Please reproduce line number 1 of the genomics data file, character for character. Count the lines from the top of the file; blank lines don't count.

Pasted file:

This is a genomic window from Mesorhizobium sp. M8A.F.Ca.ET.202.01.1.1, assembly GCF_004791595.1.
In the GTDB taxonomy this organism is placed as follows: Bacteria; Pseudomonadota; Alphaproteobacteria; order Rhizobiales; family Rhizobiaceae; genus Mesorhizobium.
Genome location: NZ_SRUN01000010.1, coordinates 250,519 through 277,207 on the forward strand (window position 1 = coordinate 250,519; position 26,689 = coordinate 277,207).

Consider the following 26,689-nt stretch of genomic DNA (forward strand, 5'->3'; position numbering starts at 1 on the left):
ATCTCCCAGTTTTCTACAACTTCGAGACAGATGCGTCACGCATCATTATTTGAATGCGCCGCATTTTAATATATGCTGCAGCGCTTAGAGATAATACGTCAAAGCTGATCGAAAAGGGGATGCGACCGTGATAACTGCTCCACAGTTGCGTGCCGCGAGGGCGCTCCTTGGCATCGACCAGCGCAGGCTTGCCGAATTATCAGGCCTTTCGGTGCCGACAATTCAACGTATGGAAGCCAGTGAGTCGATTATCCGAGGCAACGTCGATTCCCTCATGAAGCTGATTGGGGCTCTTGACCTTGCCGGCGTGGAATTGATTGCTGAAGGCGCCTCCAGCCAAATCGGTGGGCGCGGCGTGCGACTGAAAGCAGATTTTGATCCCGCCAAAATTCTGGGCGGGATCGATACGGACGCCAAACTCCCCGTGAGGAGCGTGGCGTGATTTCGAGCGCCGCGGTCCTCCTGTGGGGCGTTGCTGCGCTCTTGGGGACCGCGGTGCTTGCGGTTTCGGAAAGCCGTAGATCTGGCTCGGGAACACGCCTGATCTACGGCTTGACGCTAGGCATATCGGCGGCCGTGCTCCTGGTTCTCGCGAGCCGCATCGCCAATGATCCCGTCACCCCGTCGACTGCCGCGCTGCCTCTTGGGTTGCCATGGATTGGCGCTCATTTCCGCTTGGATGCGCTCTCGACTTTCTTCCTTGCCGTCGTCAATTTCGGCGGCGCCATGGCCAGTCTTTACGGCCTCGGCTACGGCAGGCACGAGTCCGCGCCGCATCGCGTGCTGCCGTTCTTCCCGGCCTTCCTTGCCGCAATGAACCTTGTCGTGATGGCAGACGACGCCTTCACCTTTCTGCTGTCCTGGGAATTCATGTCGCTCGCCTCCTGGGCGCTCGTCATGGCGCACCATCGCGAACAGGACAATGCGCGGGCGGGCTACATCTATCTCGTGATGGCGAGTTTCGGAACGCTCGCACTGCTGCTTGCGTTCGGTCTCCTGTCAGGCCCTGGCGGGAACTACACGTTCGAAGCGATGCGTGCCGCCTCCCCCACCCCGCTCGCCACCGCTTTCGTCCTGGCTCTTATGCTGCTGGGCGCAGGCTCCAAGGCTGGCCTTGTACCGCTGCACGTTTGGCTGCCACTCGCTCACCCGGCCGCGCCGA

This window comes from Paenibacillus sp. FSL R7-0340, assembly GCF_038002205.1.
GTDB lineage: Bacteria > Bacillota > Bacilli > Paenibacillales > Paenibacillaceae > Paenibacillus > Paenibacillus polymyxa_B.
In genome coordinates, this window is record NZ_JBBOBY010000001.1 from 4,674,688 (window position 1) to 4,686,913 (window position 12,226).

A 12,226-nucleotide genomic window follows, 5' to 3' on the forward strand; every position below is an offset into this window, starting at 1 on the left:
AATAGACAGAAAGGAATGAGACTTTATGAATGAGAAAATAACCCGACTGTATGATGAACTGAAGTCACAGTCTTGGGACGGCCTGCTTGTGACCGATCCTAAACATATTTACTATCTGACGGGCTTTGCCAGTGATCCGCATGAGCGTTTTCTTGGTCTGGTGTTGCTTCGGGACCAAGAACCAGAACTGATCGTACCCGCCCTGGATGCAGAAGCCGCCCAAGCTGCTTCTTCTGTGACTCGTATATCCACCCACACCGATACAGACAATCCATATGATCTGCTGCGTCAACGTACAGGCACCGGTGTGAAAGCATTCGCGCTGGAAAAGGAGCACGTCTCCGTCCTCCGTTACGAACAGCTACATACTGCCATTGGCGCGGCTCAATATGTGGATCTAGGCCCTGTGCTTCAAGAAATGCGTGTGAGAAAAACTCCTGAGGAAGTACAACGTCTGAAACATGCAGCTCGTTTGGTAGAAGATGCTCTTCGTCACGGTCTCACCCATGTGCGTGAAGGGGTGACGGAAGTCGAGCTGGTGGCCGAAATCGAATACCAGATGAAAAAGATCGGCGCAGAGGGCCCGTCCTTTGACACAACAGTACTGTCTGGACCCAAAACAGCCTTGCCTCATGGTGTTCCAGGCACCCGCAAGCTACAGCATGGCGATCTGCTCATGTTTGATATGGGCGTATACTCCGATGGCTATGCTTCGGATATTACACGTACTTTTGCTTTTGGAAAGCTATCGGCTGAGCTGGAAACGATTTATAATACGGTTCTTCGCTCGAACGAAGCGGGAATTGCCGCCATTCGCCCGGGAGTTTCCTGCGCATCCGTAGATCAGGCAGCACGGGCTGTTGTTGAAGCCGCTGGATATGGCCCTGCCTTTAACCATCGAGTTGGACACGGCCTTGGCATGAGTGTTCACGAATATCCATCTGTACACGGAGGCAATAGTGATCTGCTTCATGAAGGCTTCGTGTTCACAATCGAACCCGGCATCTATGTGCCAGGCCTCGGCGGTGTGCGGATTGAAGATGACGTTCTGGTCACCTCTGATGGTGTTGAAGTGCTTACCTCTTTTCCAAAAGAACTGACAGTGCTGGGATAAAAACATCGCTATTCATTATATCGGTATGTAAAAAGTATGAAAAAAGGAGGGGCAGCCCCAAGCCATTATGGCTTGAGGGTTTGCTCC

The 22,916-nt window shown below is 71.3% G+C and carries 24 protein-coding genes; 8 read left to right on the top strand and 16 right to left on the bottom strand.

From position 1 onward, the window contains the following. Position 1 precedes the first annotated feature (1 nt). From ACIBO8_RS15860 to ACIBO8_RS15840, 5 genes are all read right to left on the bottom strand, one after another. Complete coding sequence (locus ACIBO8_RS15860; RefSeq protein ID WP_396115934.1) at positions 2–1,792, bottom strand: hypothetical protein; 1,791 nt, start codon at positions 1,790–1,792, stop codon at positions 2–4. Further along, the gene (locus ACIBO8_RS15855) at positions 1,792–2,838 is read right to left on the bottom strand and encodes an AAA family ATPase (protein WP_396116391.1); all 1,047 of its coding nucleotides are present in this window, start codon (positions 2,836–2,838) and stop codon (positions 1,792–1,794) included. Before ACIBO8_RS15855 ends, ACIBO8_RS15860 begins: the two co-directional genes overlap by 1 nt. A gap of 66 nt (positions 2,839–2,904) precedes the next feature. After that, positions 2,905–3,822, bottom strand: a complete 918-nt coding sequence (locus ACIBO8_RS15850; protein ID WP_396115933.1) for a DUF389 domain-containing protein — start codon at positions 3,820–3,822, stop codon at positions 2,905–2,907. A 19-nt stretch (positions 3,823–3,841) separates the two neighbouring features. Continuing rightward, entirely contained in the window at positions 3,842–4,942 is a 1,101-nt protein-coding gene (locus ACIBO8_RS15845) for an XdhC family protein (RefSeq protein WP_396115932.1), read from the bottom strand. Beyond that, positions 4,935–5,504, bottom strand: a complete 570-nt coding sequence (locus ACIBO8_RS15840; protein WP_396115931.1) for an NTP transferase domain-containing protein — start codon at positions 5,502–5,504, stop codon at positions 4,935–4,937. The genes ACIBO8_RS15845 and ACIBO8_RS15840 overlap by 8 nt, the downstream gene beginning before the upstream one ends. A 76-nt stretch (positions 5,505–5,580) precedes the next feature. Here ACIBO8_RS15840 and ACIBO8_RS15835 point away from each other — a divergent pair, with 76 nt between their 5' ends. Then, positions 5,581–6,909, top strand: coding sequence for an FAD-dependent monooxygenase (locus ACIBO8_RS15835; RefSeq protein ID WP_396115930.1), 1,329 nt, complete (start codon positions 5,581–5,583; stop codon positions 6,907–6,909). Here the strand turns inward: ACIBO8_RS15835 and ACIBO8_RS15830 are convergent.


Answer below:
This is a genomic window from Mesorhizobium sp. M8A.F.Ca.ET.202.01.1.1, assembly GCF_004791595.1.